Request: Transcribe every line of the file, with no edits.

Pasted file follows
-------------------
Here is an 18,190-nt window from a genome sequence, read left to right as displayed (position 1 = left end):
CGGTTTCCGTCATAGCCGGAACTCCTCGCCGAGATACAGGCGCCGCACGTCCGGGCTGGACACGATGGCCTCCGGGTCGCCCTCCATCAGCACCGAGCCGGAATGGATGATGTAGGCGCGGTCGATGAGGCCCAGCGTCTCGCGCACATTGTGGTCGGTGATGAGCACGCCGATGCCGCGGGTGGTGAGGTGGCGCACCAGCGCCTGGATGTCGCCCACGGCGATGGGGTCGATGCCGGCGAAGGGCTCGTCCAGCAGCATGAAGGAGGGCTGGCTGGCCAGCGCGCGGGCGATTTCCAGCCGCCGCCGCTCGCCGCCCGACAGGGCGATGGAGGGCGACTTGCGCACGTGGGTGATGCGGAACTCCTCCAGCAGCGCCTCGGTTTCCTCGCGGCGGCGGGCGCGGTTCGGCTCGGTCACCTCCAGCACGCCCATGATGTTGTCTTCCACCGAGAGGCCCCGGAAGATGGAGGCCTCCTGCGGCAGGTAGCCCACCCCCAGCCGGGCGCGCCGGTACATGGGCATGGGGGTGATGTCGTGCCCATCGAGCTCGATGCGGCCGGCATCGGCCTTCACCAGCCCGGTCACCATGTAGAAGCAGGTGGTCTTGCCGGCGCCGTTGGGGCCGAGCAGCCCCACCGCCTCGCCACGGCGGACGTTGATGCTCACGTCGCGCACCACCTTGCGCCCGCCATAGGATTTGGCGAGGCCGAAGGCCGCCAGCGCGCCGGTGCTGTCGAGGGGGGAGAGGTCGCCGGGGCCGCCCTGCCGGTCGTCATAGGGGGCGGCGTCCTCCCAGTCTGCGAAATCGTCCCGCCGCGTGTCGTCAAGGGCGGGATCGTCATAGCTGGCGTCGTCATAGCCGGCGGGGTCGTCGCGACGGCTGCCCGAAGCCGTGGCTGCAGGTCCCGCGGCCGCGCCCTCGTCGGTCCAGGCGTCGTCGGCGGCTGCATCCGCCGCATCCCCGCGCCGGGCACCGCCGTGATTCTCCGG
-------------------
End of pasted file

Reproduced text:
Here is an 18,190-nt window from a genome sequence, read left to right as displayed (position 1 = left end):
CGGTTTCCGTCATAGCCGGAACTCCTCGCCGAGATACAGGCGCCGCACGTCCGGGCTGGACACGATGGCCTCCGGGTCGCCCTCCATCAGCACCGAGCCGGAATGGATGATGTAGGCGCGGTCGATGAGGCCCAGCGTCTCGCGCACATTGTGGTCGGTGATGAGCACGCCGATGCCGCGGGTGGTGAGGTGGCGCACCAGCGCCTGGATGTCGCCCACGGCGATGGGGTCGATGCCGGCGAAGGGCTCGTCCAGCAGCATGAAGGAGGGCTGGCTGGCCAGCGCGCGGGCGATTTCCAGCCGCCGCCGCTCGCCGCCCGACAGGGCGATGGAGGGCGACTTGCGCACGTGGGTGATGCGGAACTCCTCCAGCAGCGCCTCGGTTTCCTCGCGGCGGCGGGCGCGGTTCGGCTCGGTCACCTCCAGCACGCCCATGATGTTGTCTTCCACCGAGAGGCCCCGGAAGATGGAGGCCTCCTGCGGCAGGTAGCCCACCCCCAGCCGGGCGCGCCGGTACATGGGCATGGGGGTGATGTCGTGCCCATCGAGCTCGATGCGGCCGGCATCGGCCTTCACCAGCCCGGTCACCATGTAGAAGCAGGTGGTCTTGCCGGCGCCGTTGGGGCCGAGCAGCCCCACCGCCTCGCCACGGCGGACGTTGATGCTCACGTCGCGCACCACCTTGCGCCCGCCATAGGATTTGGCGAGGCCGAAGGCCGCCAGCGCGCCGGTGCTGTCGAGGGGGGAGAGGTCGCCGGGGCCGCCCTGCCGGTCGTCATAGGGGGCGGCGTCCTCCCAGTCTGCGAAATCGTCCCGCCGCGTGTCGTCAAGGGCGGGATCGTCATAGCTGGCGTCGTCATAGCCGGCGGGGTCGTCGCGACGGCTGCCCGAAGCCGTGGCTGCAGGTCCCGCGGCCGCGCCCTCGTCGGTCCAGGCGTCGTCGGCGGCTGCATCCGCCGCATCCCCGCGCCGGGCACCGCCGTGATTCTCCGG